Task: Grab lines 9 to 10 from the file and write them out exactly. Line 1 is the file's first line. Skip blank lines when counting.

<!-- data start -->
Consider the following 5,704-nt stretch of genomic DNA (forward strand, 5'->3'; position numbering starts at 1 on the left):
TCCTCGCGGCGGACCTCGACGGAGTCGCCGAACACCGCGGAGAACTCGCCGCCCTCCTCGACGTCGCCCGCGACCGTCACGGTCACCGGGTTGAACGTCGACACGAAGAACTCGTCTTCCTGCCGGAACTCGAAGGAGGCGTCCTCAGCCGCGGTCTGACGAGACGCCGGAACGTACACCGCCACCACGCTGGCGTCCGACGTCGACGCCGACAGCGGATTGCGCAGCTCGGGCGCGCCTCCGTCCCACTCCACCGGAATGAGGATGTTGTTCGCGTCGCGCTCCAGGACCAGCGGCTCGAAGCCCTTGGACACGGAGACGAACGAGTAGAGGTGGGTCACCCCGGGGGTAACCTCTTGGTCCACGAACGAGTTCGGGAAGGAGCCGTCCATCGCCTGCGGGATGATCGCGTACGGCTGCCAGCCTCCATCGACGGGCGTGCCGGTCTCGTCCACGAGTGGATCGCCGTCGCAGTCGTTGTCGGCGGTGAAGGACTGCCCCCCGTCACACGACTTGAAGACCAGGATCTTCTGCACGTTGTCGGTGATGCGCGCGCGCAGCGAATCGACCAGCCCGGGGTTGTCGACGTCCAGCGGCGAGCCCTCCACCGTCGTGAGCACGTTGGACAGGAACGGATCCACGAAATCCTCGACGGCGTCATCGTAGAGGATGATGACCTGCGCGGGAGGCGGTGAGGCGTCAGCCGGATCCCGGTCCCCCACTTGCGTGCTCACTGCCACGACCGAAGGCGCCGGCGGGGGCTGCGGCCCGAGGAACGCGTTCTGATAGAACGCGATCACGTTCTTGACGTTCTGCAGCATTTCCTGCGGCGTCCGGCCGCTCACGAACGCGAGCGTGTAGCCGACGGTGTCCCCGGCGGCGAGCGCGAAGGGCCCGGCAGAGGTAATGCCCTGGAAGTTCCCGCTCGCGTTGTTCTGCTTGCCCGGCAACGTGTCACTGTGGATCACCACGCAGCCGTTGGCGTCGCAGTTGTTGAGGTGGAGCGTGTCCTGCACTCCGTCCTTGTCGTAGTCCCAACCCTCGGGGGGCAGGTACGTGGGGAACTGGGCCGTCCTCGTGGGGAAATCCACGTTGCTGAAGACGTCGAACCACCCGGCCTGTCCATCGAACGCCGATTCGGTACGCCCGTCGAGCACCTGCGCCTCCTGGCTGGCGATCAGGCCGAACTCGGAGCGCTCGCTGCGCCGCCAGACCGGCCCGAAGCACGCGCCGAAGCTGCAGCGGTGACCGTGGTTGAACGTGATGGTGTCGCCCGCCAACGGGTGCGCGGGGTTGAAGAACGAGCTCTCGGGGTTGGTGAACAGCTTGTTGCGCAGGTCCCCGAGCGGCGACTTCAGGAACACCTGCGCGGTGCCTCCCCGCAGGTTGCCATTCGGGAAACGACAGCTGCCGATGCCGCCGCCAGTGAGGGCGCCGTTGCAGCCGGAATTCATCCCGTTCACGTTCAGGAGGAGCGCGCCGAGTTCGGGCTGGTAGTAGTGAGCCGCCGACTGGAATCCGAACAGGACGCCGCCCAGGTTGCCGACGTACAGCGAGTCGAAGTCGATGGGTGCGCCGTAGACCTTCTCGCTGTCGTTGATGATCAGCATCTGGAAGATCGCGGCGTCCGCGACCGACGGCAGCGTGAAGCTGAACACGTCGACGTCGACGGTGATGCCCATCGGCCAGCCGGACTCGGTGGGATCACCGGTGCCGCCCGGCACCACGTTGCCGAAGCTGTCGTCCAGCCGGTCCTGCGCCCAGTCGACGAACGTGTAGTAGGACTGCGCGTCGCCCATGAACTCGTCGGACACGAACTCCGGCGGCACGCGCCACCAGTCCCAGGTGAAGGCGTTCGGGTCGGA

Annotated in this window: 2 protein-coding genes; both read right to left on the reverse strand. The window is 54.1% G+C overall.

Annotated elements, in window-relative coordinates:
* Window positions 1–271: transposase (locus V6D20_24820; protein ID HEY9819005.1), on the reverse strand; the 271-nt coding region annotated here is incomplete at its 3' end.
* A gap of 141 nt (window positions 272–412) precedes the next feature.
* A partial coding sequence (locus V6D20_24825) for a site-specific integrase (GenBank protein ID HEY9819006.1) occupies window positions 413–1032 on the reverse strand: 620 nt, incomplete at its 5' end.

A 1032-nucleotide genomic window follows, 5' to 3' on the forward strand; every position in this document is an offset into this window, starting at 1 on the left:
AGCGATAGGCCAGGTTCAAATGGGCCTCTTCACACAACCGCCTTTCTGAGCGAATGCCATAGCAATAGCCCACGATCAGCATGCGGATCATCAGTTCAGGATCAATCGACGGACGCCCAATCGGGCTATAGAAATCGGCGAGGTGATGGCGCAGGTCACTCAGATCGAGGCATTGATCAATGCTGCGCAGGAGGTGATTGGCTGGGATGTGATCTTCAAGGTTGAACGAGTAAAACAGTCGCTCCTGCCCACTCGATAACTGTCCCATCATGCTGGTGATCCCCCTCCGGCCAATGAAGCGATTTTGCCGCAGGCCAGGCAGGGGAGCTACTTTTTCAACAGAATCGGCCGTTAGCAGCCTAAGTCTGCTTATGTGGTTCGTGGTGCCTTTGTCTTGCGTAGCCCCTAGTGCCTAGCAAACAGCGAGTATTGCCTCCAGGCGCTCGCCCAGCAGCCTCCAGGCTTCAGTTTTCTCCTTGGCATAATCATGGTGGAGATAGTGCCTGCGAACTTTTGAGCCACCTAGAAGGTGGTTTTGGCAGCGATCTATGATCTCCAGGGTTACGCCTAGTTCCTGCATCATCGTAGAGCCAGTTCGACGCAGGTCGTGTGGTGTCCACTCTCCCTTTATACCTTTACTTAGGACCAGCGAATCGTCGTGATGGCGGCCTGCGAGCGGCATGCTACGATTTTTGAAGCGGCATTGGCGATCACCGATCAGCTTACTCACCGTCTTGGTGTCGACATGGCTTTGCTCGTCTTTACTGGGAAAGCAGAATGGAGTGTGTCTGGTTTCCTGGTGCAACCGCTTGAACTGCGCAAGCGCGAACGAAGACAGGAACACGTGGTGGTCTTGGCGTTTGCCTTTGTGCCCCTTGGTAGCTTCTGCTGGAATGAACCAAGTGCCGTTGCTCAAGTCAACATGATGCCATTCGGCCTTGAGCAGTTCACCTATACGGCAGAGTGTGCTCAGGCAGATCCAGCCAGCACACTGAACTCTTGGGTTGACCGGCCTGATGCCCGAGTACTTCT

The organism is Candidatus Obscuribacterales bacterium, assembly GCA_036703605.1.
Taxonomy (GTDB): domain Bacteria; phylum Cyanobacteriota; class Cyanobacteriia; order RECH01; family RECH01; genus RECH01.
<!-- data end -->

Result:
AGCGATAGGCCAGGTTCAAATGGGCCTCTTCACACAACCGCCTTTCTGAGCGAATGCCATAGCAATAGCCCACGATCAGCATGCGGATCATCAGTTCAGGATCAATCGACGGACGCCCAATCGGGCTATAGAAATCGGCGAGGTGATGGCGCAGGTCACTCAGATCGAGGCATTGATCAATGCTGCGCAGGAGGTGATTGGCTGGGATGTGATCTTCAAGGTTGAACGAGTAAAACAGTCGCTCCTGCCCACTCGATAACTGTCCCATCATGCTGGTGATCCCCCTCCGGCCAATGAAGCGATTTTGCCGCAGGCCAGGCAGGGGAGCTACTTTTTCAACAGAATCGGCCGTTAGCAGCCTAAGTCTGCTTATGTGGTTCGTGGTGCCTTTGTCTTGCGTAGCCCCTAGTGCCTAGCAAACAGCGAGTATTGCCTCCAGGCGCTCGCCCAGCAGCCTCCAGGCTTCAGTTTTCTCCTTGGCATAATCATGGTGGAGATAGTGCCTGCGAACTTTTGAGCCACCTAGAAGGTGGTTTTGGCAGCGATCTATGATCTCCAGGGTTACGCCTAGTTCCTGCATCATCGTAGAGCCAGTTCGACGCAGGTCGTGTGGTGTCCACTCTCCCTTTATACCTTTACTTAGGACCAGCGAATCGTCGTGATGGCGGCCTGCGAGCGGCATGCTACGATTTTTGAAGCGGCATTGGCGATCACCGATCAGCTTACTCACCGTCTTGGTGTCGACATGGCTTTGCTCGTCTTTACTGGGAAAGCAGAATGGAGTGTGTCTGGTTTCCTGGTGCAACCGCTTGAACTGCGCAAGCGCGAACGAAGACAGGAACACGTGGTGGTCTTGGCGTTTGCCTTTGTGCCCCTTGGTAGCTTCTGCTGGAATGAACCAAGTGCCGTTGCTCAAGTCAACATGATGCCATTCGGCCTTGAGCAGTTCACCTATACGGCAGAGTGTGCTCAGGCAGATCCAGCCAGCACACTGAACTCTTGGGTTGACCGGCCTGATGCCCGAGTACTTCT

The organism is Candidatus Obscuribacterales bacterium, assembly GCA_036703605.1.